Crazy Club Scramble Tournament Rules

The scramble is one of the most popular types of golf games, especially for fun-style tournaments and other casual events and especially for teams of players with mixed skill levels. For those who don’t know, the standard rules of scramble-style play state that each player takes their shot, then the best shot is selected amongst the group, and each player taker their next shot from this new position, until the team has holed out. In other words, only the best shot from your group counts. Then, everybody goes and plays from the spot of this best shot.

A scramble can be fun because bad shots are often meaningless, and the team invariably scores considerably better than any of the individual members would do. As a mostly fun and casual game of golf, it also enjoys several variations and embellishments that can make it even more fun. Often, these rules are adopted only on specific holes. Some club scramble tournaments we’ve been a part of have slightly different rules. Looking to create a creative scramble-style tournament at your own club? Here is a list of ideas and rules that can be adopted on specific holes at your home course.

Variation: The team has to hit into a designated bunker before completing the hole. This is one of our favorite variations, and we usually set it up at least once on each nine. It’s an interesting feeling and need for focus trying to hit into a fairway bunker from the tee. Other hazards or indicated areas on a hole can also be a forced intermediate goal before holing out.

Variation: Team must use worst shot. This can get a little tedious and slow the pace of play when implemented for every single shot. So, you can stipulate the team must only use the worst tee shot, or you can stipulate the worst shot rule applies until the team is on the green. Or you can stipulate the worst putt must be taken (and thus everybody must make the team’s final putt before holing out), which changes the thought process to pure lag putts on any putt from a considerable distance.

Variation: The use of extra wide golf holes also provides interesting possibilities. Like the idea of using worst shot on the putting green but worried about the pace of play? Worried about the pace of play especially on one particularly fraught hole on the course? Like the idea of increasing the odds of a chip-in or hole-out from distance? Cut either an 8-inch or 15-inch hole on the green.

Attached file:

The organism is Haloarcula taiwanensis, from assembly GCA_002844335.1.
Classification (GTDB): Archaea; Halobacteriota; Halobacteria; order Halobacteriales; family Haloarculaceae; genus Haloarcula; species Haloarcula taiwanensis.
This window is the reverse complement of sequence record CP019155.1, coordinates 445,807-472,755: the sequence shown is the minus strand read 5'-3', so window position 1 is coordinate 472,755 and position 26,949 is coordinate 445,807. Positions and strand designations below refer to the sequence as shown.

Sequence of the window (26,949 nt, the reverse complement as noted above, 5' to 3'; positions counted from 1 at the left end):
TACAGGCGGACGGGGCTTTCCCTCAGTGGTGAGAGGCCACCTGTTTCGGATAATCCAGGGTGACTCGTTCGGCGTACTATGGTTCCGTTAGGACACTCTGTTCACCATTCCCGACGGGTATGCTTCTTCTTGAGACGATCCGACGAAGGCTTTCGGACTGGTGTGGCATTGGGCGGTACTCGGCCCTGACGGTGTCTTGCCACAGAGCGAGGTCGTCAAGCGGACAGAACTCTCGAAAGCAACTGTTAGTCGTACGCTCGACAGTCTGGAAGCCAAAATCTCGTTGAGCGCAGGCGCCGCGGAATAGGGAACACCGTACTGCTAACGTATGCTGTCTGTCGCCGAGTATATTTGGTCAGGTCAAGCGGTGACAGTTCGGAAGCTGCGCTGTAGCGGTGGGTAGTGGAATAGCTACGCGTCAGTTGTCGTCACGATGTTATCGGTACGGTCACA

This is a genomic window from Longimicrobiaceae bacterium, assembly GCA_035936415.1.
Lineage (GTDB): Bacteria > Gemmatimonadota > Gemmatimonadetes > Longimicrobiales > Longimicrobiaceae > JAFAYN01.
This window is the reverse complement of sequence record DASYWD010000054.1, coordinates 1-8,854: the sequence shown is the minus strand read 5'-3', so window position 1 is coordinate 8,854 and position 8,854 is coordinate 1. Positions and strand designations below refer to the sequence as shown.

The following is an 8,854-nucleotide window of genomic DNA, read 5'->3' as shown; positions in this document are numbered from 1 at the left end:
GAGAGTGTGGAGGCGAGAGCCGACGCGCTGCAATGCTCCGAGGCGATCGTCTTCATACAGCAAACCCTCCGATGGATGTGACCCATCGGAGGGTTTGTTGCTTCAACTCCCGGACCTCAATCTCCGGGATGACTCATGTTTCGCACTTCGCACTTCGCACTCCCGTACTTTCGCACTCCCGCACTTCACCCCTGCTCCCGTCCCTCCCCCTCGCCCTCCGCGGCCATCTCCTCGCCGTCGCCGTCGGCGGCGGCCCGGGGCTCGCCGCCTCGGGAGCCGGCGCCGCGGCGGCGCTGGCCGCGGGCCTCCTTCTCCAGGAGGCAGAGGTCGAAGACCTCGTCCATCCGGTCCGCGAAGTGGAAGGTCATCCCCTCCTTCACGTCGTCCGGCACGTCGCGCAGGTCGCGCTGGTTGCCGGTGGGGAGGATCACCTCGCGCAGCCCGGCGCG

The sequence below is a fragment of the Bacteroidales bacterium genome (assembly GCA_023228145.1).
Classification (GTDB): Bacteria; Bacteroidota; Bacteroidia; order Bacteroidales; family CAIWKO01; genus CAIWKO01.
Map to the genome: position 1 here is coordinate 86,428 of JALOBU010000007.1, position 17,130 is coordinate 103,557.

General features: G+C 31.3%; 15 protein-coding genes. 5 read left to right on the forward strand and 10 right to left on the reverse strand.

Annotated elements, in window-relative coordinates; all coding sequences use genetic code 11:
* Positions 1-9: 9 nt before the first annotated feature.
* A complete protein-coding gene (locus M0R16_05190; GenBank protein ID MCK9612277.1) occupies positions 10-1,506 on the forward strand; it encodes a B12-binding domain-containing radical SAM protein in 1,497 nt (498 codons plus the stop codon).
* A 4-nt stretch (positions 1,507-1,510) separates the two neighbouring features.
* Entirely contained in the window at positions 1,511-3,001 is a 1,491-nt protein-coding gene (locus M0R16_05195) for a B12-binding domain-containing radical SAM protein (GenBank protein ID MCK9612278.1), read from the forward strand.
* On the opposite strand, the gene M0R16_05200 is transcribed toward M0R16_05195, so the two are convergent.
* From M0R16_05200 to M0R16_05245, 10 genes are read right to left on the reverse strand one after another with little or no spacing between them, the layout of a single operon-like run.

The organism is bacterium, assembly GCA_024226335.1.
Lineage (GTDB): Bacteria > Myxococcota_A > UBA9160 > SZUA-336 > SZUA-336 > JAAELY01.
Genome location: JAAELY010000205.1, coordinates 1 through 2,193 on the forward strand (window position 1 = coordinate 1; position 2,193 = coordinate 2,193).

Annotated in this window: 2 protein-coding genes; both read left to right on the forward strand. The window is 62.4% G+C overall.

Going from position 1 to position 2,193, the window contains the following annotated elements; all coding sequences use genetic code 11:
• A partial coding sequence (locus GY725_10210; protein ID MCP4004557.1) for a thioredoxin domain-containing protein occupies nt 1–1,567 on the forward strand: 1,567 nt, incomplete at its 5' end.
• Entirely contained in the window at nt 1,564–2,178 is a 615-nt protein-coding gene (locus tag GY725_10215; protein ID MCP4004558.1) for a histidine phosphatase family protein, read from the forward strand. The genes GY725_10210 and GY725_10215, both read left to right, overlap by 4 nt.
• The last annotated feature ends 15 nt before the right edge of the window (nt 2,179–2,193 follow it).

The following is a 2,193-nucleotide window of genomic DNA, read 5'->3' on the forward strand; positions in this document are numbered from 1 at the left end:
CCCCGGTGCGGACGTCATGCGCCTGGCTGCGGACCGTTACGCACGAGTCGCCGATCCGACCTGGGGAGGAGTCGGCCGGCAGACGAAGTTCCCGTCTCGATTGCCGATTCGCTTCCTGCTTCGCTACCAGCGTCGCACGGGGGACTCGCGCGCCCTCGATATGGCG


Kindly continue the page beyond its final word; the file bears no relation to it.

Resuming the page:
Variation: Use alternate shot rules for one or more holes. This is another great way to speed up the pace of play, while also adding some moments of pressure to individual players. You can also play scramble off the tee and then alternate shot.

Variation: Each team gets a length of string, often 5-10 feet. This string can be used to improve the lie of the team throughout the round. So, if a putt comes to rest close to the hole, the distance can be measured with the string which is then cut. The team is then considered to have holed out without adding a stroke. Can also be used to get out from behind a tree, bunker, or water hazard. Ties can also be broken at the end of the day, but the team which has the longest remaining string.

Variation: For one hole, the four-person team splits into 2 two-person scramble teams. Each mini-team then plays the hole as a scramble (or alternate shot). Then the team takes the best score (or the worst) from the two scores on the hole.

Variation: Club restrictions. This could be almost anything. Each player must choose only 1, 2, or 3 clubs with which to play the hole. Each player must blindly draw pieces of paper to determine which club(s) they will use for the hole. Each player is only allowed to use irons on a hole (including the putting green). After every hole, or every birdie, or every bogey, one club must be removed from the bag (either one player or every player on the team). There are an essentially endless number of permutations.

Variation: On holes in which all four players hit the fairway from the tee, the team is then granted a free shot that may be taken by only player on the team. The whole team then plays from that position as with regular scramble rules.